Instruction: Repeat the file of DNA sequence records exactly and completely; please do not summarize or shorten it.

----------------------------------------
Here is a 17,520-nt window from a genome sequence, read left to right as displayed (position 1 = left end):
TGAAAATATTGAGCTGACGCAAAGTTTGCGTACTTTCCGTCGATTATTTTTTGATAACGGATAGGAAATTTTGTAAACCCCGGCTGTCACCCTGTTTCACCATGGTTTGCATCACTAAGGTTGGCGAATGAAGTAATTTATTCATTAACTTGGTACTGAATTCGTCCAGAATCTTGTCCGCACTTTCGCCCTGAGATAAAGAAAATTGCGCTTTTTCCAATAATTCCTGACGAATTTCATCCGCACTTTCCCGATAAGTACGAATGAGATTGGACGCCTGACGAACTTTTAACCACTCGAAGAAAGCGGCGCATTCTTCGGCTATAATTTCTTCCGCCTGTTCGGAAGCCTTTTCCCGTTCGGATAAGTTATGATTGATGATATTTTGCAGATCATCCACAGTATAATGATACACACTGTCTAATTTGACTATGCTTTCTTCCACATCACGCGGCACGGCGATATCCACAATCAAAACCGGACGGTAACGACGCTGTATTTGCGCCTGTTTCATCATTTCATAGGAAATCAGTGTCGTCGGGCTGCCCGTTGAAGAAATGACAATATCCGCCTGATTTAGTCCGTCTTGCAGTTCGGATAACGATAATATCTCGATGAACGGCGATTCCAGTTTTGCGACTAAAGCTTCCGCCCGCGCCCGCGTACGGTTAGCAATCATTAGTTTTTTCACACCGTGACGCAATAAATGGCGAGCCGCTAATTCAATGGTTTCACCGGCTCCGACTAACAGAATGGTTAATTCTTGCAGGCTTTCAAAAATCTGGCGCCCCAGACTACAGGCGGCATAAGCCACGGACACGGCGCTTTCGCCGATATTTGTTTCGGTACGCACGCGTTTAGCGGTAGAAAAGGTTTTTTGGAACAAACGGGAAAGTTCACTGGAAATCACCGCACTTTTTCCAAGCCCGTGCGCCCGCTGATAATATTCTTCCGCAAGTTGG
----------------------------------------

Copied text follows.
Here is a 17,520-nt window from a genome sequence, read left to right as displayed (position 1 = left end):
TGAAAATATTGAGCTGACGCAAAGTTTGCGTACTTTCCGTCGATTATTTTTTGATAACGGATAGGAAATTTTGTAAACCCCGGCTGTCACCCTGTTTCACCATGGTTTGCATCACTAAGGTTGGCGAATGAAGTAATTTATTCATTAACTTGGTACTGAATTCGTCCAGAATCTTGTCCGCACTTTCGCCCTGAGATAAAGAAAATTGCGCTTTTTCCAATAATTCCTGACGAATTTCATCCGCACTTTCCCGATAAGTACGAATGAGATTGGACGCCTGACGAACTTTTAACCACTCGAAGAAAGCGGCGCATTCTTCGGCTATAATTTCTTCCGCCTGTTCGGAAGCCTTTTCCCGTTCGGATAAGTTATGATTGATGATATTTTGCAGATCATCCACAGTATAATGATACACACTGTCTAATTTGACTATGCTTTCTTCCACATCACGCGGCACGGCGATATCCACAATCAAAACCGGACGGTAACGACGCTGTATTTGCGCCTGTTTCATCATTTCATAGGAAATCAGTGTCGTCGGGCTGCCCGTTGAAGAAATGACAATATCCGCCTGATTTAGTCCGTCTTGCAGTTCGGATAACGATAATATCTCGATGAACGGCGATTCCAGTTTTGCGACTAAAGCTTCCGCCCGCGCCCGCGTACGGTTAGCAATCATTAGTTTTTTCACACCGTGACGCAATAAATGGCGAGCCGCTAATTCAATGGTTTCACCGGCTCCGACTAACAGAATGGTTAATTCTTGCAGGCTTTCAAAAATCTGGCGCCCCAGACTACAGGCGGCATAAGCCACGGACACGGCGCTTTCGCCGATATTTGTTTCGGTACGCACGCGTTTAGCGGTAGAAAAGGTTTTTTGGAACAAACGGGAAAGTTCACTGGAAATCACCGCACTTTTTCCAAGCCCGTGCGCCCGCTGATAATATTCTTCCGCAAGTTGG